Date of Award
Open Access Dissertation
Environmental Health Sciences
Children with Down syndrome (DS) often have co-occurring conditions affecting vision, hearing, sleeping, and more. Screenings, as recommended by the American Academy of Pediatrics (AAP), can help prevent secondary disability, and allow children to thrive. Studies have evaluated the receipt of recommended screenings, but barriers and facilitators surrounding access to screenings and care have not been described.
Parents of 24 children with DS in SC were recruited through schools and family support groups. One-hour long interviews were conducted in English and Spanish. Information was collected on health, healthcare quality, respiratory concerns, pandemic effects, access to care, and knowledge about AAP guidelines on health supervision of children with Down syndrome. Data were coded to identify themes describing facilitators and barriers to care.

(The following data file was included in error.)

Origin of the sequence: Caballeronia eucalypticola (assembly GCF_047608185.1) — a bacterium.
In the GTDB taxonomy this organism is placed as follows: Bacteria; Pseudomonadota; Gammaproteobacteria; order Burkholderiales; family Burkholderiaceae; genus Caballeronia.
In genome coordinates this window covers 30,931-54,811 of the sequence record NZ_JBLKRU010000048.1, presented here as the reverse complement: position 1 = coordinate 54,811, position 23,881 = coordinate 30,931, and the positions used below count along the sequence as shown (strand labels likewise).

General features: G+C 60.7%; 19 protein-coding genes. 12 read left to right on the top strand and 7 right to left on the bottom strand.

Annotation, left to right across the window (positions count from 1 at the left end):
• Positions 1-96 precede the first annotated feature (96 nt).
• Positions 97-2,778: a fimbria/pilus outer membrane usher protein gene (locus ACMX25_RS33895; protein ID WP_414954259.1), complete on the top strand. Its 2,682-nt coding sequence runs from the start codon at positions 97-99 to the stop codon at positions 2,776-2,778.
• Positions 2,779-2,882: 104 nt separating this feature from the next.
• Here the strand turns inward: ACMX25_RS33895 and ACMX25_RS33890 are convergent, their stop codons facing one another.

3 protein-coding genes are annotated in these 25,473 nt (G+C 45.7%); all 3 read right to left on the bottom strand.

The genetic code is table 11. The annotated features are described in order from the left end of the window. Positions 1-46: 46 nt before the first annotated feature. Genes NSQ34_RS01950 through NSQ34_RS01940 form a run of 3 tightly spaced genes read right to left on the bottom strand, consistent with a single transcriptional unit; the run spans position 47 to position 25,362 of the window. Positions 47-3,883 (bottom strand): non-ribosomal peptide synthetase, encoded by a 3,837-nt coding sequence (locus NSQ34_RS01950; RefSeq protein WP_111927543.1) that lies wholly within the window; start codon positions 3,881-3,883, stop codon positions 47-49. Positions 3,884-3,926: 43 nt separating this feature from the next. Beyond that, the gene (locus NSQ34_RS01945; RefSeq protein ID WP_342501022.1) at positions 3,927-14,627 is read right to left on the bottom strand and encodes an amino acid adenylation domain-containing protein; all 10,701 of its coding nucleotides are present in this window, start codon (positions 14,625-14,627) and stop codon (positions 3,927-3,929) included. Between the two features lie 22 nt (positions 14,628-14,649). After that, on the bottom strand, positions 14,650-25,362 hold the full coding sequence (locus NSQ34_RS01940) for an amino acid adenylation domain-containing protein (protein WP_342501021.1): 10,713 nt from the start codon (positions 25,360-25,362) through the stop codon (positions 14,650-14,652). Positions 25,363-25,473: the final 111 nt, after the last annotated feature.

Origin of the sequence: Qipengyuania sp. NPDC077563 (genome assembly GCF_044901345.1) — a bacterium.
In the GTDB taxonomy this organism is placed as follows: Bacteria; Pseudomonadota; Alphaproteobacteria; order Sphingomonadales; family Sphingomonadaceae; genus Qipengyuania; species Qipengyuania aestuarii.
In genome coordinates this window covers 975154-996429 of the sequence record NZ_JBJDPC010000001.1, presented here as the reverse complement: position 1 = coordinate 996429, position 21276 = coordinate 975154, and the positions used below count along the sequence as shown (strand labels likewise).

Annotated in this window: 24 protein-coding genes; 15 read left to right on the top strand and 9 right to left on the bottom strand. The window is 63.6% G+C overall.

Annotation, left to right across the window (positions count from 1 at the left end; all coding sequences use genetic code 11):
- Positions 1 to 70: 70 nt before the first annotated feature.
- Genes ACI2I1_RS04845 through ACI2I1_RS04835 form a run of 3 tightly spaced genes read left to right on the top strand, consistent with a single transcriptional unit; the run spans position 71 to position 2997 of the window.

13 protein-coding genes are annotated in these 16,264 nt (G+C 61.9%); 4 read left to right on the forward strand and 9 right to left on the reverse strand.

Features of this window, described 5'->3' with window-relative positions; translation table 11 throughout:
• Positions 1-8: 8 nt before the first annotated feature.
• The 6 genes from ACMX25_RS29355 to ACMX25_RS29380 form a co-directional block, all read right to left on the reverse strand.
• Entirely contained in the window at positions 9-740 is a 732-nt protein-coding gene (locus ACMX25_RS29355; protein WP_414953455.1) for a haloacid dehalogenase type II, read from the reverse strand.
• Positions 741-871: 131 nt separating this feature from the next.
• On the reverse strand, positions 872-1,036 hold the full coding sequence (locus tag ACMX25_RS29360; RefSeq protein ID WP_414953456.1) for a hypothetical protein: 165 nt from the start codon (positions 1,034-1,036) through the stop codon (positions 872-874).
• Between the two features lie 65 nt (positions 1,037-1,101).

All children represented had co-occurring conditions. Families described challenges to achieving appropriate care coordination and stress associated with healthcare navigation. Facilitators to screening described included, but were not limited to, insurance, personal connections, primary care and allied health professionals, family support groups and electronic health communication. Barriers included, but were not limited to, ineffective care coordination, insurance navigation, healthcare provider shortages, ableism, pandemic-related issues, and language barriers. Parents also provided suggestions to improve screenings and access to care. This information collected can be used to make healthcare and screenings more family-centered and effective for children with Down syndrome.
Leedom, V. O.(2023). Parent Perspectives on Barriers and Facilitators to Optimal Healthcare and Medical Screenings for Children With Down Syndrome in South Carolina. (Doctoral dissertation). Retrieved from https://scholarcommons.sc.edu/etd/7340